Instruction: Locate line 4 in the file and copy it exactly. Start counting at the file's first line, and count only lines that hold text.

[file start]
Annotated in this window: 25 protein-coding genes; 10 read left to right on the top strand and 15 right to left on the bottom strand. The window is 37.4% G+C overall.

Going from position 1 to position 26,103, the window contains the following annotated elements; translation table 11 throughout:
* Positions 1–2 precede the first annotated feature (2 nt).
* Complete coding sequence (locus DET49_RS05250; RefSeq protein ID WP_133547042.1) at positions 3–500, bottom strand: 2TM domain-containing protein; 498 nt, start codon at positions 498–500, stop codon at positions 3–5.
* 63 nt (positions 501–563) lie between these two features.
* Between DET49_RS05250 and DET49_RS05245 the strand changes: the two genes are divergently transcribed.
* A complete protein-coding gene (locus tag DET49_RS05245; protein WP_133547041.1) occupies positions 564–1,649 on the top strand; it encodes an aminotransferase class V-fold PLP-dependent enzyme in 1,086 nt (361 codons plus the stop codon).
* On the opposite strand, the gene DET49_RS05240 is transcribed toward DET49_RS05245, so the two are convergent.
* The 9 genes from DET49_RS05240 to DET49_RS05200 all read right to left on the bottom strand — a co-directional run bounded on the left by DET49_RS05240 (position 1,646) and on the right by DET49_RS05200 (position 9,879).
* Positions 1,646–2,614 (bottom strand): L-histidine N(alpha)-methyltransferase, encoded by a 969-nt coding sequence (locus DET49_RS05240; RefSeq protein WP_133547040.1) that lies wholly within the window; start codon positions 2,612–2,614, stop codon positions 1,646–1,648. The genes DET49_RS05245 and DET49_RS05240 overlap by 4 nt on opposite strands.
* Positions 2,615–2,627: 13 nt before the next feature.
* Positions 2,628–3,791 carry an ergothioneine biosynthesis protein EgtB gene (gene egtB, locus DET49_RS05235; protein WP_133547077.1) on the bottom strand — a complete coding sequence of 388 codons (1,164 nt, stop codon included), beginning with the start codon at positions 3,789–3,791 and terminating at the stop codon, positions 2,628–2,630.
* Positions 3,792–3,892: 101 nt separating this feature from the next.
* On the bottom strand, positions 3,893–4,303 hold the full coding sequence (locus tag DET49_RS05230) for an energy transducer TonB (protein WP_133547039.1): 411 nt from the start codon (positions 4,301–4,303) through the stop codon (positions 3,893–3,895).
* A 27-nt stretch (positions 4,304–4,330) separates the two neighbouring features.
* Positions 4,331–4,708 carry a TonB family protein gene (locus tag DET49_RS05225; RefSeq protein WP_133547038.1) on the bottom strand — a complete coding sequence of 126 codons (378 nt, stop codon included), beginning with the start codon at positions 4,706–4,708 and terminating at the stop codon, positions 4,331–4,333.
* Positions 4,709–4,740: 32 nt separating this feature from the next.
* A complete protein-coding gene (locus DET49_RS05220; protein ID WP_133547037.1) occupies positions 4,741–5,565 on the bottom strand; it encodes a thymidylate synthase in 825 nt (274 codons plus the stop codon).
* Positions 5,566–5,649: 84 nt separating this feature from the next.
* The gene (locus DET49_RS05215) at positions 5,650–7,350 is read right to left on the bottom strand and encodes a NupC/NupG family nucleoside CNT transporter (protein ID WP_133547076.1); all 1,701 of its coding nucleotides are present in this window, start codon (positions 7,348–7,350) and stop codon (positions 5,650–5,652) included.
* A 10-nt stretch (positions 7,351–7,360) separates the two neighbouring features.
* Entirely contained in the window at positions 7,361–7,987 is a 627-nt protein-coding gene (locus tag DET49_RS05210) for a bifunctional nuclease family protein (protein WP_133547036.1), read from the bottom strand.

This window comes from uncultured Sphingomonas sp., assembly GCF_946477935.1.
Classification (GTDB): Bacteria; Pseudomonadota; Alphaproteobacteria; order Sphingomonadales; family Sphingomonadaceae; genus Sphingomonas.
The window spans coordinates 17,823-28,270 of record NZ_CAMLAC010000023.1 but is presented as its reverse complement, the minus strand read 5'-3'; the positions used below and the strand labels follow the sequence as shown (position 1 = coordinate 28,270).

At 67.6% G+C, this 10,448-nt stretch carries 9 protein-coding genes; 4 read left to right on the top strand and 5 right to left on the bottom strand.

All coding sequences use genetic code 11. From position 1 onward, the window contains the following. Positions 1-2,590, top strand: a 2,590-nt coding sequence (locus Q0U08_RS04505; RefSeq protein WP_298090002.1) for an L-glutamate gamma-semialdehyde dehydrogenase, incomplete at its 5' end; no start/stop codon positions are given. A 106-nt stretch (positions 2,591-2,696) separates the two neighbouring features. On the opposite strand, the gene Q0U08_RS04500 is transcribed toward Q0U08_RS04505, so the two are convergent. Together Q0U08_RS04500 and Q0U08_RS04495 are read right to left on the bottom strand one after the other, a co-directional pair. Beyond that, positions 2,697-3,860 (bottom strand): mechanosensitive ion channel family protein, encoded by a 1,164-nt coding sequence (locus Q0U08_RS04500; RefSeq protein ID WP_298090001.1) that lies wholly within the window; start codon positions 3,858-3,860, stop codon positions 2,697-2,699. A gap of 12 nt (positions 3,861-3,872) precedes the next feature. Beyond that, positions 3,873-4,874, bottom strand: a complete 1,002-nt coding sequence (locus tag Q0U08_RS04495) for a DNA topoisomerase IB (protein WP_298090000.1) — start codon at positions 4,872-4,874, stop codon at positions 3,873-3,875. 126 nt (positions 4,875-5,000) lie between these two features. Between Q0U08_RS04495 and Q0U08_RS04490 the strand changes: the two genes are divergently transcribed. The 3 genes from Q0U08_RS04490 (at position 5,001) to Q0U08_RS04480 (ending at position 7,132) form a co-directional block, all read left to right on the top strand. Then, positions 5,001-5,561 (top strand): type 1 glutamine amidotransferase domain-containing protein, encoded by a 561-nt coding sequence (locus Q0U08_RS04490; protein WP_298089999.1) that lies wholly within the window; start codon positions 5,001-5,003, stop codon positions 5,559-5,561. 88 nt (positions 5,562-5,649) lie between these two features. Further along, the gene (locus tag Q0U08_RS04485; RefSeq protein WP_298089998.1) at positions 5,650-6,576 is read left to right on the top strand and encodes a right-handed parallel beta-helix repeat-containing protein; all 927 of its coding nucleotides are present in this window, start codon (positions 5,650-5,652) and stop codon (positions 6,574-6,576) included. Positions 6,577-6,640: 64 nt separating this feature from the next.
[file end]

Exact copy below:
* Complete coding sequence (locus DET49_RS05250; RefSeq protein ID WP_133547042.1) at positions 3–500, bottom strand: 2TM domain-containing protein; 498 nt, start codon at positions 498–500, stop codon at positions 3–5.